Tracy: It’s because I’m a felon. If we have resources, I want them to be poured into our people.

It would be a different story. I think if I didn’t have other employment opportunities. So I kind of feel the best thing for this organization is to set up the organization in a way that can succeed without. So the best way to do it, to support the limited resources that we have into our people who can grow and dedicate themselves full time and bring alternate ideas because I’m here, whether the money is here or not.

So they have my strategic vision. They have my ideas. I want others beyond myself to contribute to the organization. And that’s really hard to find someone that when you’re asking for the commitment that I’m asking for to do it on a volunteer basis. So I feel like I should be paying them first. Not everybody would agree.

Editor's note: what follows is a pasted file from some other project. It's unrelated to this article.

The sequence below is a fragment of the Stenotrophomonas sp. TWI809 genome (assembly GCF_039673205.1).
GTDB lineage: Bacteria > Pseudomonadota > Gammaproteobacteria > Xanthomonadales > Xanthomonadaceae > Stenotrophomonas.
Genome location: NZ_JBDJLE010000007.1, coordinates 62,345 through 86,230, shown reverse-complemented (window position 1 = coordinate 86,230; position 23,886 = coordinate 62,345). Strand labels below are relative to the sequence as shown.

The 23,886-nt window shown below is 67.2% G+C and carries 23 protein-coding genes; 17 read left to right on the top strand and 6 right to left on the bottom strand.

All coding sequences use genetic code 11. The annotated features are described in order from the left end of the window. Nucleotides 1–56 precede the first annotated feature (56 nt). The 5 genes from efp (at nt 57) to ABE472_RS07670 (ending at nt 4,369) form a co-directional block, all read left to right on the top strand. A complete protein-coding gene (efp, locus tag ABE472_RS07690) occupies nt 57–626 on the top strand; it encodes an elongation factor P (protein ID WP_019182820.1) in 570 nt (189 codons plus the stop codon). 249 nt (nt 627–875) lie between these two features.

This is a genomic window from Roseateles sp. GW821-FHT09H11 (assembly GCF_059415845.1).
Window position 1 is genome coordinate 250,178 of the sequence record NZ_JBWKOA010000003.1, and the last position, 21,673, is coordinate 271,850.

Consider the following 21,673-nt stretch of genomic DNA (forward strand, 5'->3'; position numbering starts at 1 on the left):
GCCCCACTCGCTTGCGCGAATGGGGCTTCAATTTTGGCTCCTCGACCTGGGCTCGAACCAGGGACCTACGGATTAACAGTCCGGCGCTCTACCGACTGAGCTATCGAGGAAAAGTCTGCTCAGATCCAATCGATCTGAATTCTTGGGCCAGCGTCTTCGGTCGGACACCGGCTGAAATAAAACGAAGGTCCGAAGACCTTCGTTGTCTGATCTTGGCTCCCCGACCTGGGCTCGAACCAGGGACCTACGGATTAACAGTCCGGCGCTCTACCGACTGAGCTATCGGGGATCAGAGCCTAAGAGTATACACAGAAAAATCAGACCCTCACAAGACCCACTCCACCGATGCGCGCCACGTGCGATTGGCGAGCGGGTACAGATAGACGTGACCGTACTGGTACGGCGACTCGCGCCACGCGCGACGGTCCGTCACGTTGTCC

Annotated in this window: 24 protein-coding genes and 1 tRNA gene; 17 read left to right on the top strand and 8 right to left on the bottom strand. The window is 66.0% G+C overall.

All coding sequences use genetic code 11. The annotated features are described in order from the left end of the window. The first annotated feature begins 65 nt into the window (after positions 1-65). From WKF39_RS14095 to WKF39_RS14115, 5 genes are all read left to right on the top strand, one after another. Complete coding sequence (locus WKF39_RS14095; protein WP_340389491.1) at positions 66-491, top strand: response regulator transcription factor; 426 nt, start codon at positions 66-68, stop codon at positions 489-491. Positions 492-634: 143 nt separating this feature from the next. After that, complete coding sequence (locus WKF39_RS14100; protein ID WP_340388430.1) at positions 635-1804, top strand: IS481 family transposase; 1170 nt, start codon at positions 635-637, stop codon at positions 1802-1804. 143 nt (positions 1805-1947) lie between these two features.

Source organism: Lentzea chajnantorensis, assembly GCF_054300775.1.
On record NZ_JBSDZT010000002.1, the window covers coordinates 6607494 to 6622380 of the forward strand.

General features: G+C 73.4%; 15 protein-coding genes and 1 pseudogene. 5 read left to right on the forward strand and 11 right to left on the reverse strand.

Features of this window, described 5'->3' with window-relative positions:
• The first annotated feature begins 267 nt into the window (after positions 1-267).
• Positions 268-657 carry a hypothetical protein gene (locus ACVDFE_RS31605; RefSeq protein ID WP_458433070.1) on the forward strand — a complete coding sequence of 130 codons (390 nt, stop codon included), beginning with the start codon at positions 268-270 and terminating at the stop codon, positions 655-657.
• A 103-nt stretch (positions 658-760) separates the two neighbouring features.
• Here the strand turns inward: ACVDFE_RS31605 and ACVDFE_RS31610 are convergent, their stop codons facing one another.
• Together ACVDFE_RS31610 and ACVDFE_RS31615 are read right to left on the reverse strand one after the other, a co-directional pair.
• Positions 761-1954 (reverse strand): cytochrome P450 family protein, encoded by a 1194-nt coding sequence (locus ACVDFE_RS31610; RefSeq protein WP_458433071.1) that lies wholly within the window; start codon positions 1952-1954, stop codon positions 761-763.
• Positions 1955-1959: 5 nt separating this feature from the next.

I’ve just, I will say that. I’m not saying it’s the best model, but for us it’s been effective. It sounds

Kimberly: to me like you also know what you are good at and what, you know, what’s going to be best for your organization, and you’re not trying to fit a square peg into a round hole. Not that you wouldn’t be phenomenal, but do you feel like that’s part of the

Tracy: reason too?

Oh, there’s no doubt about it. I can add value and I can align everything together for one strategic vision, but I’m not the one that should be executing. So as

Kimberly: you were hiring your first assistant director, your first paid staff person, what were you looking for? What were those core skill sets that you had hoped to have?

Tracy: The primary one is commitment to the mission because knowing I was going to be an active volunteer executive director, I knew I can guide so and train and teach, but I needed someone who was fully committed to the mission. I needed someone who had the ability to play good cup and fat cop when needed.